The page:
Partner Sean Randall asks 10 questions about the Stamp Duty surcharge for non-UK residents.
The announcement in this week’s Budget to introduce a 2% stamp duty surcharge for purchases of residential property in England and Northern Ireland by non-UK residents was expected. A consultation on draft legislation will start in a few weeks, but until then the announcement begs 10 questions:
- Why set it at 2%? The Government had consulted on a 1% surcharge and in their manifesto they had said it would be 3%. No reasoning was given for the drop in rate.
- Would anyone bet on it staying at 2%? Australia, Singapore, Canada and Israel have similar charges and theirs are many multiples of ours. The prime central London market should be nervous that the rate could increase in the short-term.
- For most non-UK residents, isn’t this a disguised 5% surcharge? Most non-UK residents would be liable to the existing 3% surcharge because they would not be replacing their main residence. That means that the 2% surcharge is really a 5% surcharge for most non-UK residents.
From April 2021, a non-UK resident buying a house or flat worth only £5 million could pay more tax than a UK resident using a company.Sean Randall, Partner
- Will the Government be successful in minimising collateral damage? The target of the surcharge is non-UK resident investors. But under the original proposal a couple would pay the surcharge in full where one uses the purchased property as a main residence but the other lives or works overseas. The Government also announced that housing co-operatives would be given relief from the anti-enveloping rate (and its sibling the annual tax on enveloped dwellings). This comes eight years after those measures were introduced. Will we see changes removing persons from the non-resident surcharge in 2029?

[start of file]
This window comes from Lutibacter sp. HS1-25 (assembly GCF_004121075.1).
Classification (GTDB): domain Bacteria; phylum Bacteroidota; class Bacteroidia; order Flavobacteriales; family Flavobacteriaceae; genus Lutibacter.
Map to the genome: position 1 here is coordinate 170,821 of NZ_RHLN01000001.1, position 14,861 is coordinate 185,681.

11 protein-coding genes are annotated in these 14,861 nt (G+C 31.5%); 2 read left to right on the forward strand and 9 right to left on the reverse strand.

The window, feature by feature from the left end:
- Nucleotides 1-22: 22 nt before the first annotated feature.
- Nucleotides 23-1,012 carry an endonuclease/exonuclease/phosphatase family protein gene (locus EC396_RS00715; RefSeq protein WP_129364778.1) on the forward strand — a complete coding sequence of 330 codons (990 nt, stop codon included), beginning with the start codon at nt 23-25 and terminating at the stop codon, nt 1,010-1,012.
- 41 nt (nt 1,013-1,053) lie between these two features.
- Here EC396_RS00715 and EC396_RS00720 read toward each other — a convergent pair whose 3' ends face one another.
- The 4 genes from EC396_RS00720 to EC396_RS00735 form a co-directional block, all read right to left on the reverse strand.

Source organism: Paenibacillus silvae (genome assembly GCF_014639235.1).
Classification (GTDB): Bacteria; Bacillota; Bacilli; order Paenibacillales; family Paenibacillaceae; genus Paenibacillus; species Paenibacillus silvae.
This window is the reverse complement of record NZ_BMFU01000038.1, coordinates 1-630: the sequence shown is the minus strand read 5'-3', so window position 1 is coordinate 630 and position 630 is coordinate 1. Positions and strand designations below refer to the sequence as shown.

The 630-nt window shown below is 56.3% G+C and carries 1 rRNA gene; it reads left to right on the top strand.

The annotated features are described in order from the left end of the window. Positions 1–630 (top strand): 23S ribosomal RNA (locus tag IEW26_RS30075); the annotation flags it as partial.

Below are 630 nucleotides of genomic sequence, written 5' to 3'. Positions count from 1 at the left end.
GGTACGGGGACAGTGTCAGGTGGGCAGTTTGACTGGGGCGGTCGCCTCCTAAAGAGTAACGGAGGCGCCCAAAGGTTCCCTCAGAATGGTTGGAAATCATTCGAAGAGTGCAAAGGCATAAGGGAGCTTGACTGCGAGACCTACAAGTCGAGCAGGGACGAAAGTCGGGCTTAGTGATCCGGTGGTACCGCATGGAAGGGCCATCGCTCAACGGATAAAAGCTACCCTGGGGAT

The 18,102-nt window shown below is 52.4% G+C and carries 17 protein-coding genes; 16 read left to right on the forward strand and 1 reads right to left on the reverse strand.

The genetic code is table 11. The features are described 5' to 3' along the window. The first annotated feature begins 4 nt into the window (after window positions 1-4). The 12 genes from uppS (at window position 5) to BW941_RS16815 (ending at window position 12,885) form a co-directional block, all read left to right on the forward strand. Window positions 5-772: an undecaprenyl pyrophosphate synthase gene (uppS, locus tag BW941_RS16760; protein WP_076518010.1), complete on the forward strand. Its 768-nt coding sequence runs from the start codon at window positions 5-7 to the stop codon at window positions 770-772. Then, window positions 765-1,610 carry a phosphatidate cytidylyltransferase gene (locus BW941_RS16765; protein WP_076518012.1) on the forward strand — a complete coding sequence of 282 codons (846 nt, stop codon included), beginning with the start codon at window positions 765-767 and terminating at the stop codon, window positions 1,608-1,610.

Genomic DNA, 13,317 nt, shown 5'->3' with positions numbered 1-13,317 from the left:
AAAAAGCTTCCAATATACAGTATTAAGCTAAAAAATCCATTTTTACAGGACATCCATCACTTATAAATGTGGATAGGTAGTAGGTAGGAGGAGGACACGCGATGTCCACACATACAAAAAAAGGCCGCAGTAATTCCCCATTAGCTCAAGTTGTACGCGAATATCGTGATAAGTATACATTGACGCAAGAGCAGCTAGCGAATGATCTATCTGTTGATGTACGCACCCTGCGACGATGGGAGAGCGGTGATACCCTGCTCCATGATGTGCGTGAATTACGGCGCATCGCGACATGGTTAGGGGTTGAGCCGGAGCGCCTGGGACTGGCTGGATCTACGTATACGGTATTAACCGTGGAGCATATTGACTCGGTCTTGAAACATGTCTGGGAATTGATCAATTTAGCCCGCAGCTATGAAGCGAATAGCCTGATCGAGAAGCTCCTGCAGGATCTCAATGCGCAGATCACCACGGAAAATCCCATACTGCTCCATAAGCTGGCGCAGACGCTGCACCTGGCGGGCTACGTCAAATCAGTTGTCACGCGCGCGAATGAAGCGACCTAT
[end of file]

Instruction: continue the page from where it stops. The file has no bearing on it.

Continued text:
- Who will benefit from the transitional rule? Purchases made by non-UK residents that complete on, or after, April 2021 will not suffer the surcharge if sale contracts were exchanged before 11 March 2020. That type of transitional rule is common for immediate rate increases; but how many people would have exchanged sale contracts before 11 March 2020 with a completion date almost 13 months away?
- Will residential property lawyers cope with an even more complex Stamp Duty code? From April next year, 11 alternative sets of rates would apply and within the 11 sets of rates, there would be 29 separate rates and tax bands.
- The original proposal for the surcharge contained a relief for members of the Armed Forces on overseas postings. So why has the Government refused to give a relief from the existing 3% surcharge for members of the Armed Forces replacing their main residence?
- Will non-resident build-to-rent investors absorb the cost? In many cases, they pay tax at an effective rate of 3% by accessing a relief for bulk purchases. From April next year, there would be no benefit to claiming the relief, as the fall-back would be paying tax at the non-residential rates giving an effective rate of almost 5%. In contrast, many investors in purpose-built student accommodation will probably continue to benefit from a 1% tax rate. Is that result justified by the difference in the two types of assets? Moreover, if the policy rationale is to increase the supply of homes for UK residents, and there is a chronic housing shortage, then surely such build-to-rent investors should be incentivised not penalised?
- Increasing tax rates tends to produce an increase in tax avoidance. Will HM Revenue & Customs (HMRC) use the tools at their disposal to tackle marketed tax avoidance?
For more information, please contact Sean Randall.
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